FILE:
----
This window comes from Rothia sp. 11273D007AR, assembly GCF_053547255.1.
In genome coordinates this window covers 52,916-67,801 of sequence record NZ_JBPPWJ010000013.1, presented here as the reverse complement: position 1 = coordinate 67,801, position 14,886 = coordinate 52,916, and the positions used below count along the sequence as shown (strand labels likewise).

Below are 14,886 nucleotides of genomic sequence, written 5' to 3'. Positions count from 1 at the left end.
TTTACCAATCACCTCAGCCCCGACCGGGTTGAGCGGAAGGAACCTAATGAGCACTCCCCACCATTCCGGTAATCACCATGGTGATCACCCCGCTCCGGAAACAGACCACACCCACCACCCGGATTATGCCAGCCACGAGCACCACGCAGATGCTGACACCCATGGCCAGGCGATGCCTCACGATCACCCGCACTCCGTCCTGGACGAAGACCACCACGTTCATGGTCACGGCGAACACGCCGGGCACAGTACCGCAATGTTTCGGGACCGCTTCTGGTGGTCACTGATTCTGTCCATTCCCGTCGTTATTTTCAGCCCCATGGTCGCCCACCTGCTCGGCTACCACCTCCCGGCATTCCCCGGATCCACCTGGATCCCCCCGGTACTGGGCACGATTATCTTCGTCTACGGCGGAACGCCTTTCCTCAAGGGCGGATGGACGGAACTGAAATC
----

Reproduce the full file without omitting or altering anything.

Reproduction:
This window comes from Rothia sp. 11273D007AR, assembly GCF_053547255.1.
In genome coordinates this window covers 52,916-67,801 of sequence record NZ_JBPPWJ010000013.1, presented here as the reverse complement: position 1 = coordinate 67,801, position 14,886 = coordinate 52,916, and the positions used below count along the sequence as shown (strand labels likewise).

Below are 14,886 nucleotides of genomic sequence, written 5' to 3'. Positions count from 1 at the left end.
TTTACCAATCACCTCAGCCCCGACCGGGTTGAGCGGAAGGAACCTAATGAGCACTCCCCACCATTCCGGTAATCACCATGGTGATCACCCCGCTCCGGAAACAGACCACACCCACCACCCGGATTATGCCAGCCACGAGCACCACGCAGATGCTGACACCCATGGCCAGGCGATGCCTCACGATCACCCGCACTCCGTCCTGGACGAAGACCACCACGTTCATGGTCACGGCGAACACGCCGGGCACAGTACCGCAATGTTTCGGGACCGCTTCTGGTGGTCACTGATTCTGTCCATTCCCGTCGTTATTTTCAGCCCCATGGTCGCCCACCTGCTCGGCTACCACCTCCCGGCATTCCCCGGATCCACCTGGATCCCCCCGGTACTGGGCACGATTATCTTCGTCTACGGCGGAACGCCTTTCCTCAAGGGCGGATGGACGGAACTGAAATC